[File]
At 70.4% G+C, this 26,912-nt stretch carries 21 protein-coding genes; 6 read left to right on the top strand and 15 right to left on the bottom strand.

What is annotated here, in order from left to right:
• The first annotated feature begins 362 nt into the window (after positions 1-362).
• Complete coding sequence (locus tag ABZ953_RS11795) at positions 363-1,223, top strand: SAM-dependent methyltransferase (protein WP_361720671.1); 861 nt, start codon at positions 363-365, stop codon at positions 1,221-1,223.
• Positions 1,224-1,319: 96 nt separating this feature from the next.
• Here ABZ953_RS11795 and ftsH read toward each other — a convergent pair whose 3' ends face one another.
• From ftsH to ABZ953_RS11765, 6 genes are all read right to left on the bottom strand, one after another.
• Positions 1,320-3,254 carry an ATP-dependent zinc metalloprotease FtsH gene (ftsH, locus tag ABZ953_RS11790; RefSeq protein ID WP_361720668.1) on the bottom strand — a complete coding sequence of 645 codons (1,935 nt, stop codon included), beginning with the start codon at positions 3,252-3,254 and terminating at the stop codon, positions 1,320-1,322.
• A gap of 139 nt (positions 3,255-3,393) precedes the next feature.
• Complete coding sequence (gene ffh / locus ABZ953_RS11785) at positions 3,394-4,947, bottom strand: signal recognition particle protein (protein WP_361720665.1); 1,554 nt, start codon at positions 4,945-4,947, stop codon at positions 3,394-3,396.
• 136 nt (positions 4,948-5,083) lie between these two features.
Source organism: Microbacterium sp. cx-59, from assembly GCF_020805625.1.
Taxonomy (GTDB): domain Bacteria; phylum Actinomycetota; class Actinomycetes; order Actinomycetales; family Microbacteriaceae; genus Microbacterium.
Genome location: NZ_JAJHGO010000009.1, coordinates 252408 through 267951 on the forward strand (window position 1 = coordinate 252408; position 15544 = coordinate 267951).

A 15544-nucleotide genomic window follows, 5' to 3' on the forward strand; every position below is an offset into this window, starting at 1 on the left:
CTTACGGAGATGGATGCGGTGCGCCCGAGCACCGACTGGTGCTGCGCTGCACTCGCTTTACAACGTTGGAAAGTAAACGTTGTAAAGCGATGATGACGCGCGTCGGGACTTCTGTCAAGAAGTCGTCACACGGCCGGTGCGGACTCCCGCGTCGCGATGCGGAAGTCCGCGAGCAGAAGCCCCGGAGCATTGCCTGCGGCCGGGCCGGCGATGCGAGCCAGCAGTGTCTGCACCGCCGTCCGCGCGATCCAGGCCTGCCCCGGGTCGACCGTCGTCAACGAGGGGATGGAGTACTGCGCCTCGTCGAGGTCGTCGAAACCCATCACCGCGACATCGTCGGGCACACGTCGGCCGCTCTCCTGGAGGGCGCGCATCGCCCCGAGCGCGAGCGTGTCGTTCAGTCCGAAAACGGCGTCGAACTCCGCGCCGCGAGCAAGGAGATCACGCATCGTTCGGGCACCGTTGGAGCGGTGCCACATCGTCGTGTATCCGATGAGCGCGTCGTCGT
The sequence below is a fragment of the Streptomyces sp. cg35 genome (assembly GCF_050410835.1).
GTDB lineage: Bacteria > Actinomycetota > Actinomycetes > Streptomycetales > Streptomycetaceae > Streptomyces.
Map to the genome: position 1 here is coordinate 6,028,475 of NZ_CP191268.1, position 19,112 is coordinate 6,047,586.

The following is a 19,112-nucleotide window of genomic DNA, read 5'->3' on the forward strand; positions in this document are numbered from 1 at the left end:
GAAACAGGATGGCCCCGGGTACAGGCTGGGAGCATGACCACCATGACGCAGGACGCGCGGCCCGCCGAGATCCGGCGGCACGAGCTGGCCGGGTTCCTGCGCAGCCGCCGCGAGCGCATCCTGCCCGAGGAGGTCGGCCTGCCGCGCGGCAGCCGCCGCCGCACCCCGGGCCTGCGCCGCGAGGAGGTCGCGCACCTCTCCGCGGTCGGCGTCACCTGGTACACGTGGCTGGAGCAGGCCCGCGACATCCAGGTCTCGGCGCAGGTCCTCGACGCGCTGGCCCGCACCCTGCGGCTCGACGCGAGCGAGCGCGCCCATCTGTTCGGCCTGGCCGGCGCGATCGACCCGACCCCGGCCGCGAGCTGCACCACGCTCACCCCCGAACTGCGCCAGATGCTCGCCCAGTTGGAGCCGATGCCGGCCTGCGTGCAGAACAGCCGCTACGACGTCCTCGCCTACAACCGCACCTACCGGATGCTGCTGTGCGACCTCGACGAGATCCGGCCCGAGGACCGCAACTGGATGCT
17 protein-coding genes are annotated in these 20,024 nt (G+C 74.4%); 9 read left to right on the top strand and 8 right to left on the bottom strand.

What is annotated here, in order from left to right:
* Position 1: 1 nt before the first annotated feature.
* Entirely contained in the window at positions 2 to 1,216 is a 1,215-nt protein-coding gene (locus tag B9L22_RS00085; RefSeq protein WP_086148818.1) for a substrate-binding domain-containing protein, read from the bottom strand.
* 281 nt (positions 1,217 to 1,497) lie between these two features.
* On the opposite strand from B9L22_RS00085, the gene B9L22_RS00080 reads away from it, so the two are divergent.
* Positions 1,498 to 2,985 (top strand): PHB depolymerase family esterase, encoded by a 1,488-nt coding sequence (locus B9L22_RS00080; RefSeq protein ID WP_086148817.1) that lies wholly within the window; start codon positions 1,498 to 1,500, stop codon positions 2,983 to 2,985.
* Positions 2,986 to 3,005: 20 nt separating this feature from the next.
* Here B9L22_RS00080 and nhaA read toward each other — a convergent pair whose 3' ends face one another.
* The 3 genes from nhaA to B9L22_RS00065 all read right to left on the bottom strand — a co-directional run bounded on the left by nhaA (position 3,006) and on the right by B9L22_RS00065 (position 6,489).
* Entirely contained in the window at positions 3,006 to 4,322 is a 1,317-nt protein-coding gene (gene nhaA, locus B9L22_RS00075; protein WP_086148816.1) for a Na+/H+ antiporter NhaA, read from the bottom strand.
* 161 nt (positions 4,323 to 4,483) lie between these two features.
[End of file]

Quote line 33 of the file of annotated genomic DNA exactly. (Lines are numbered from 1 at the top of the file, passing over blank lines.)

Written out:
* 161 nt (positions 4,323 to 4,483) lie between these two features.